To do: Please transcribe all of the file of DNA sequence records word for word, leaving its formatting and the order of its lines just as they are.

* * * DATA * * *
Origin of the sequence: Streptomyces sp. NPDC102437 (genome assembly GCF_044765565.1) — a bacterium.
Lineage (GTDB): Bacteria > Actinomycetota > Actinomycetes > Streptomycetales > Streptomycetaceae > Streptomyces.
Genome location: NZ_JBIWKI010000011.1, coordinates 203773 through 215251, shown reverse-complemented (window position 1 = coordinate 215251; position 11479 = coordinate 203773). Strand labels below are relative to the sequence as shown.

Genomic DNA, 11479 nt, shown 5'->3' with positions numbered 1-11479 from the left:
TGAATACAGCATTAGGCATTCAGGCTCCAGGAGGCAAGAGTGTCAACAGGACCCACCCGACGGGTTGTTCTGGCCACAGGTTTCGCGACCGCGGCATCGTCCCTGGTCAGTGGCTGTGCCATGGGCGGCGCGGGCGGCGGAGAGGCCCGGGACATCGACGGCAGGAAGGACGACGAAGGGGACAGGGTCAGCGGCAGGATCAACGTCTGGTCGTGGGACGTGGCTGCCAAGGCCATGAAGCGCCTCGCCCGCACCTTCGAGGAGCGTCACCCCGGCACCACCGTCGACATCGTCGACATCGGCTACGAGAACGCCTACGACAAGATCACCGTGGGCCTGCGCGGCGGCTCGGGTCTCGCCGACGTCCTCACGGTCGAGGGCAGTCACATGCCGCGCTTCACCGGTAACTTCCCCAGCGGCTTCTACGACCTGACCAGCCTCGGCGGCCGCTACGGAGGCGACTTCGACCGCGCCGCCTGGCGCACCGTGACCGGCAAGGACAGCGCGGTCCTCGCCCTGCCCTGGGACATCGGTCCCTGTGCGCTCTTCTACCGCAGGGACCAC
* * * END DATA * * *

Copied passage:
Origin of the sequence: Streptomyces sp. NPDC102437 (genome assembly GCF_044765565.1) — a bacterium.
Lineage (GTDB): Bacteria > Actinomycetota > Actinomycetes > Streptomycetales > Streptomycetaceae > Streptomyces.
Genome location: NZ_JBIWKI010000011.1, coordinates 203773 through 215251, shown reverse-complemented (window position 1 = coordinate 215251; position 11479 = coordinate 203773). Strand labels below are relative to the sequence as shown.

Genomic DNA, 11479 nt, shown 5'->3' with positions numbered 1-11479 from the left:
TGAATACAGCATTAGGCATTCAGGCTCCAGGAGGCAAGAGTGTCAACAGGACCCACCCGACGGGTTGTTCTGGCCACAGGTTTCGCGACCGCGGCATCGTCCCTGGTCAGTGGCTGTGCCATGGGCGGCGCGGGCGGCGGAGAGGCCCGGGACATCGACGGCAGGAAGGACGACGAAGGGGACAGGGTCAGCGGCAGGATCAACGTCTGGTCGTGGGACGTGGCTGCCAAGGCCATGAAGCGCCTCGCCCGCACCTTCGAGGAGCGTCACCCCGGCACCACCGTCGACATCGTCGACATCGGCTACGAGAACGCCTACGACAAGATCACCGTGGGCCTGCGCGGCGGCTCGGGTCTCGCCGACGTCCTCACGGTCGAGGGCAGTCACATGCCGCGCTTCACCGGTAACTTCCCCAGCGGCTTCTACGACCTGACCAGCCTCGGCGGCCGCTACGGAGGCGACTTCGACCGCGCCGCCTGGCGCACCGTGACCGGCAAGGACAGCGCGGTCCTCGCCCTGCCCTGGGACATCGGTCCCTGTGCGCTCTTCTACCGCAGGGACCAC